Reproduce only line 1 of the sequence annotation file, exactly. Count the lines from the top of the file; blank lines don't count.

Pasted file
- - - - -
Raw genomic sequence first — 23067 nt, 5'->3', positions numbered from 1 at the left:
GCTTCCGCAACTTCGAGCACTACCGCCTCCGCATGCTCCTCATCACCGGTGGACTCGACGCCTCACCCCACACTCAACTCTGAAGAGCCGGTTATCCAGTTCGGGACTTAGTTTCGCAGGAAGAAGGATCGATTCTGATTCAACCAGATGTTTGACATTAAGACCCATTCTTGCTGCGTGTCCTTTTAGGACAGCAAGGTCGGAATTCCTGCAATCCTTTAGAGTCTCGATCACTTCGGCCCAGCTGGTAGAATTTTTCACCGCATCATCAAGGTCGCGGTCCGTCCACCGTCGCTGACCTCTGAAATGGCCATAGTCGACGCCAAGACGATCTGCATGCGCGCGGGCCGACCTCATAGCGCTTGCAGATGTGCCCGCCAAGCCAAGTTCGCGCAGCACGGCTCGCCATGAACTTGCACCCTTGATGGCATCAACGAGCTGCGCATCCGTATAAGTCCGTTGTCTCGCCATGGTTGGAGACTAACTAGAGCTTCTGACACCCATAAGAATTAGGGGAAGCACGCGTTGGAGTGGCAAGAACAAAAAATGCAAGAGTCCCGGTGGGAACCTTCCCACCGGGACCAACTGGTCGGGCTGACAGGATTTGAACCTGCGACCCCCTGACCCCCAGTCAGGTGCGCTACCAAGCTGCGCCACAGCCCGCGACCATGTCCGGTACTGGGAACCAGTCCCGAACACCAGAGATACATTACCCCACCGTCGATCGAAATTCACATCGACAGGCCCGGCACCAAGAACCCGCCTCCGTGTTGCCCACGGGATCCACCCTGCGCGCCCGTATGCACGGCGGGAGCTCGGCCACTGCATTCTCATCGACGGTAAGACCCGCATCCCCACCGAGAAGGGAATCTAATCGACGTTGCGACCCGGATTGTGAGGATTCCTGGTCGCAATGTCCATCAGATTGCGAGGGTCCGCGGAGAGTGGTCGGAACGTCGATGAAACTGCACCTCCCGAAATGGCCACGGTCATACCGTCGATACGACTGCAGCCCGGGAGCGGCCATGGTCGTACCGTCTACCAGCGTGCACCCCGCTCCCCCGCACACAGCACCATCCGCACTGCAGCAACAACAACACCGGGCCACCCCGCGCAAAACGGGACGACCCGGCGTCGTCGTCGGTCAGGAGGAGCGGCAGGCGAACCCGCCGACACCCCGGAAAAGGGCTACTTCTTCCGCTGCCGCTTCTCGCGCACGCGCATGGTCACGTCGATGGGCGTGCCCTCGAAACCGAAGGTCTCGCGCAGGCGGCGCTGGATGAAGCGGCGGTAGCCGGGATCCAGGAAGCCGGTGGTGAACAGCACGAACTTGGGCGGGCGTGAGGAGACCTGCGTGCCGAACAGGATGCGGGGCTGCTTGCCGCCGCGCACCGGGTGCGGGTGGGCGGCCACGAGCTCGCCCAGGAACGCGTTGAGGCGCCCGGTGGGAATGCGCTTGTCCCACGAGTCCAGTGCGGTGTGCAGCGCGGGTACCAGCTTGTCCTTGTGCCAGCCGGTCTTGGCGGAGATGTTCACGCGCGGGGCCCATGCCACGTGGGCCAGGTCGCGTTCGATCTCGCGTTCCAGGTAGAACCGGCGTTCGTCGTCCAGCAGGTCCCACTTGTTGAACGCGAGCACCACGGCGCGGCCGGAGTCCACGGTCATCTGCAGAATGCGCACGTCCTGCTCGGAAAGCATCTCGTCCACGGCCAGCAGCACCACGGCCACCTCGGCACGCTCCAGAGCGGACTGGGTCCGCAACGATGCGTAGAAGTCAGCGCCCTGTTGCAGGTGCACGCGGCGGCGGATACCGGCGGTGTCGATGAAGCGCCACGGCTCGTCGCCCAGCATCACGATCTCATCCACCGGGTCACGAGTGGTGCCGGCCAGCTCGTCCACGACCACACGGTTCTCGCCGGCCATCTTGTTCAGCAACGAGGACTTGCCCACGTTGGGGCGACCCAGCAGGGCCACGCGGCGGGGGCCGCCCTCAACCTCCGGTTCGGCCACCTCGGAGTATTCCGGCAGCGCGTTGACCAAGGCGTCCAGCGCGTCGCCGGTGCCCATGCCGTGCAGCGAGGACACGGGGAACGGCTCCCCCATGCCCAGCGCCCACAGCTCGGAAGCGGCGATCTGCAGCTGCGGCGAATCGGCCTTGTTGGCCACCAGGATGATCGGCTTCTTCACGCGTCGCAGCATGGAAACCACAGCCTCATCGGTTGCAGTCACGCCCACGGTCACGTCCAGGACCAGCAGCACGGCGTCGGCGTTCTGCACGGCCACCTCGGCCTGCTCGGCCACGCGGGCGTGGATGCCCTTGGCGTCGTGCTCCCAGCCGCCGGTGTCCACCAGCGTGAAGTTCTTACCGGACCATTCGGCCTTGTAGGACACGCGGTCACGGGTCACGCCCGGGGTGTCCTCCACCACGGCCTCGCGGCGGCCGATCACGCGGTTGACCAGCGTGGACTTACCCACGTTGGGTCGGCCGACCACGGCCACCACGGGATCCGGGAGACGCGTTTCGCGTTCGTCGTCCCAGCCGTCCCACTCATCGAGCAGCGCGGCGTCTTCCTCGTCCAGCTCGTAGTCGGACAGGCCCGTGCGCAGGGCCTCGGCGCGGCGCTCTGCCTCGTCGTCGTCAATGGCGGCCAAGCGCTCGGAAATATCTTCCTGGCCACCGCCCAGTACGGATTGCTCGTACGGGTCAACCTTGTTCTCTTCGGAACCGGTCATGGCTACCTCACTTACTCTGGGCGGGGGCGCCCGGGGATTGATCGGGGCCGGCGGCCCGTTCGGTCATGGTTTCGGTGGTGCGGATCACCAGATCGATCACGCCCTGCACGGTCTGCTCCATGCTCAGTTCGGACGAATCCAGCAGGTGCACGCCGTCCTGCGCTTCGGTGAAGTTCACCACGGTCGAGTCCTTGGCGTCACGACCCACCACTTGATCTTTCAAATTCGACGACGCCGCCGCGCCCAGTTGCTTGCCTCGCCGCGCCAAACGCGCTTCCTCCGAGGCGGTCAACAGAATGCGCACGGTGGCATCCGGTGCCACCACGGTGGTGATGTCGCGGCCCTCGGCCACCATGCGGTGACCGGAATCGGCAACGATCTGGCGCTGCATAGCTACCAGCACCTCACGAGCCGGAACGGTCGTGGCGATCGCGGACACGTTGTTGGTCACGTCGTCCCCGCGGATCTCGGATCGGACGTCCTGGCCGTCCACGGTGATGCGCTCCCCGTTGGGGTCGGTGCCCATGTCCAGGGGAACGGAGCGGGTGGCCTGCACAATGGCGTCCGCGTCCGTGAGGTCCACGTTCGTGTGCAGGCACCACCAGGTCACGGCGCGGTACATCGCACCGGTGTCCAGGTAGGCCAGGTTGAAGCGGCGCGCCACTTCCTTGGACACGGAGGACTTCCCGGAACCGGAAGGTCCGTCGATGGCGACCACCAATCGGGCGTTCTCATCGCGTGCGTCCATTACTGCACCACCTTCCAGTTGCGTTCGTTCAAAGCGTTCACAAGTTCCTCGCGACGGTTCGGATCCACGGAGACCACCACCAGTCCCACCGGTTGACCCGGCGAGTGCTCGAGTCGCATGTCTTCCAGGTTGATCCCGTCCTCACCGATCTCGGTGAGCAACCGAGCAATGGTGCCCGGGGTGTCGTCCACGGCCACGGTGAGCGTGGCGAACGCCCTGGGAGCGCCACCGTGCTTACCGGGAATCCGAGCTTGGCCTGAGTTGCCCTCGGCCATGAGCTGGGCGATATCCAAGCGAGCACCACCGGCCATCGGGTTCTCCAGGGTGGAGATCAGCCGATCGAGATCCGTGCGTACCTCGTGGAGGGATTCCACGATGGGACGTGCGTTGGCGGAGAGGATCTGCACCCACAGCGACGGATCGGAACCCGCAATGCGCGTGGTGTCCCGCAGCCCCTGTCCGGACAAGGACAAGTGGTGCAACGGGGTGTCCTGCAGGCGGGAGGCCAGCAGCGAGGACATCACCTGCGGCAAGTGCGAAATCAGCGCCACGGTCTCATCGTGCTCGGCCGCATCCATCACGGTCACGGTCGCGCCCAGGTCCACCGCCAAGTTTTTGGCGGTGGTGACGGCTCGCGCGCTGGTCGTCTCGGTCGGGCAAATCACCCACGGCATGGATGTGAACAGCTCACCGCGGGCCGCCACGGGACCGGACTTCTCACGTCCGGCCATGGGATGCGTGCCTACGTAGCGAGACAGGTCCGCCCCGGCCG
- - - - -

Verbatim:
Raw genomic sequence first — 23067 nt, 5'->3', positions numbered from 1 at the left: